Boundless webzine dating
I don’t want to set Sam and myself up as the ideal. The perfect love story is the marriage of Christ and the Church, which is yet to come — all of our human experiences are but dim reflections of that glorious event.
Christ is the only example of ideal purity and we should all be on guard against lifting others to that place, especially writers and speakers who choose to share their stories with us.
Not only are such details very private and sacred between Sam and me, they are also not things that any one couple should publish as suggested guidelines for thousands of readers, because while certain principles are universal, the specifics will vary with each couple’s situation.
Though I said in my first article that there is no perfect blueprint for every couple, by the undertone of the piece I implied otherwise.
We would do well to take our cues from the laws of God’s chosen people.
Engagement should be binding, because you have given your word — and that should never be retracted, except under dire circumstances.
I have since learned that couples who save their first kiss for the altar are not necessarily any purer than those who save it for engagement.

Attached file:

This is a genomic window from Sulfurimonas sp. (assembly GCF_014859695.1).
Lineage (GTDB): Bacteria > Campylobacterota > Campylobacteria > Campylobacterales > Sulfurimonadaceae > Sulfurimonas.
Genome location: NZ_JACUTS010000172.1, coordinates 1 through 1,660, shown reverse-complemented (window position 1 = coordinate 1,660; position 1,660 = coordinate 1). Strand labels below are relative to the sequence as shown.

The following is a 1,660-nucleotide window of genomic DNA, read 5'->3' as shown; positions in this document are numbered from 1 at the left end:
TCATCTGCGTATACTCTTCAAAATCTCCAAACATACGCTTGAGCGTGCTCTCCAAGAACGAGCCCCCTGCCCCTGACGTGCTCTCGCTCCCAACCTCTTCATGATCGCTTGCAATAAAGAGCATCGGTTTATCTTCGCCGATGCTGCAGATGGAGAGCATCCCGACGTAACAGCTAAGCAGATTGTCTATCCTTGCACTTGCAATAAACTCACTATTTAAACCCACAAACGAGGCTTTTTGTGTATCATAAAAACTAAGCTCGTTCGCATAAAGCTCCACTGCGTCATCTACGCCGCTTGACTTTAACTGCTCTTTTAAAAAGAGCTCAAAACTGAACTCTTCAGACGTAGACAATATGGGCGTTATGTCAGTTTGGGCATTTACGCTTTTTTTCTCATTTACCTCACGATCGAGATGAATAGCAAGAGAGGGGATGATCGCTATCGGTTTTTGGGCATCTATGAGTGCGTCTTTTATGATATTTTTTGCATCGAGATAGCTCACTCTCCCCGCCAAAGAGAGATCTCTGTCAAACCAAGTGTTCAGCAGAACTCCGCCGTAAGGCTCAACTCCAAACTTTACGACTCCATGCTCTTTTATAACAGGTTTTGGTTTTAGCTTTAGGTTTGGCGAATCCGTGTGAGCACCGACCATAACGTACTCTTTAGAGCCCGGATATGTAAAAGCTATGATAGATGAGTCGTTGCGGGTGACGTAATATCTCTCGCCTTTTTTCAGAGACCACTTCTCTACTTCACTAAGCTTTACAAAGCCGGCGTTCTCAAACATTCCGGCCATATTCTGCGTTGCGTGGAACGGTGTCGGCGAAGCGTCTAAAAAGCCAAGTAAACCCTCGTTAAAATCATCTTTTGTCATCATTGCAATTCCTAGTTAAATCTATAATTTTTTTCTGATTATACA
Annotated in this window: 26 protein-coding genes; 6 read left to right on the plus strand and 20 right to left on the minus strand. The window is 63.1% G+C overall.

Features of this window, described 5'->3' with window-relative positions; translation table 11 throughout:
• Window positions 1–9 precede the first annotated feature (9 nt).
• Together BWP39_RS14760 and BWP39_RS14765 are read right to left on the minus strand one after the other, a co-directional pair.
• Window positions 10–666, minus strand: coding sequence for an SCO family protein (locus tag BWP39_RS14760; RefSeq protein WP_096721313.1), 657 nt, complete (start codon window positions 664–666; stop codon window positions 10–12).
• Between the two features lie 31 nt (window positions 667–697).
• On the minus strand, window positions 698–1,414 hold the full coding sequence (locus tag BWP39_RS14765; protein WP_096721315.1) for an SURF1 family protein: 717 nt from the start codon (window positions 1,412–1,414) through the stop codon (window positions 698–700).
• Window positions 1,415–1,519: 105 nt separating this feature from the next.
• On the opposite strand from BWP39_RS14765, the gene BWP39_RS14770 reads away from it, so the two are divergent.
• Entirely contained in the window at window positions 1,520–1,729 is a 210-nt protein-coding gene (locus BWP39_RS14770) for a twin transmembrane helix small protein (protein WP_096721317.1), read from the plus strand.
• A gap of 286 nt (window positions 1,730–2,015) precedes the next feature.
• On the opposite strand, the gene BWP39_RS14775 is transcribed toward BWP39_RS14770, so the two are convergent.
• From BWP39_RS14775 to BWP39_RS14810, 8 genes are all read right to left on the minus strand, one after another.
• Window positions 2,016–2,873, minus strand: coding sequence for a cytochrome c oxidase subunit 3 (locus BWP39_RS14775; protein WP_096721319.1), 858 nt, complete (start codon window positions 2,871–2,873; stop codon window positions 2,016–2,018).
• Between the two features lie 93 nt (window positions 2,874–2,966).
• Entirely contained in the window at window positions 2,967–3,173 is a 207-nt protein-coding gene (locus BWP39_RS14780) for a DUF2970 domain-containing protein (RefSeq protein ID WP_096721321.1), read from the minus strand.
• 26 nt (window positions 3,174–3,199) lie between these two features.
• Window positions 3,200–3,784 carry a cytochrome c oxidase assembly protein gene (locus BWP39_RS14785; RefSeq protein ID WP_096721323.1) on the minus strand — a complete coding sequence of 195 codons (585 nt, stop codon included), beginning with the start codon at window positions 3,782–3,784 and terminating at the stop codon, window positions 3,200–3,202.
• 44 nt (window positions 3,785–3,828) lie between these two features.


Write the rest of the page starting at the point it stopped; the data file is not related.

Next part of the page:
“The more you save before marriage, the more enjoyment you have afterwards” is not in and of itself a true statement.
I was indeed employing reverse psychology — to pique Sam Torode’s interest, though I had never met him, did not yet know his name, and did not expect my future husband to write a critical response in return. On January 14th, 2000, Sam and I met face-to-face for the first time, went out to dinner, and talked for three hours.“When my husband kisses me, I know it will be praise that goes straight to heaven.” With those words I snagged a husband.In August of 1999, Boundless published my first article, entitled “(Don’t) Kiss Me.” The gist of it was that Christians need to take kissing more seriously, and I shared my own personal vow to save my first kiss for my wedding day.Many people, including myself, have said that there are only two states of romantic involvement outlined in the Bible — singleness and marriage — and that there is no room in-between for physical interaction. To self-disciplined, engaged couples, I would highly recommend admiring the beautiful gift of each other’s legs.In our culture, engaged couples desperately need to retreat from the world and redeem their Hollywood-polluted views of sex.
This is referred to in Matthew , where Joseph is called the husband of Mary, though he has not yet “taken her as his wife” or consummated the marriage.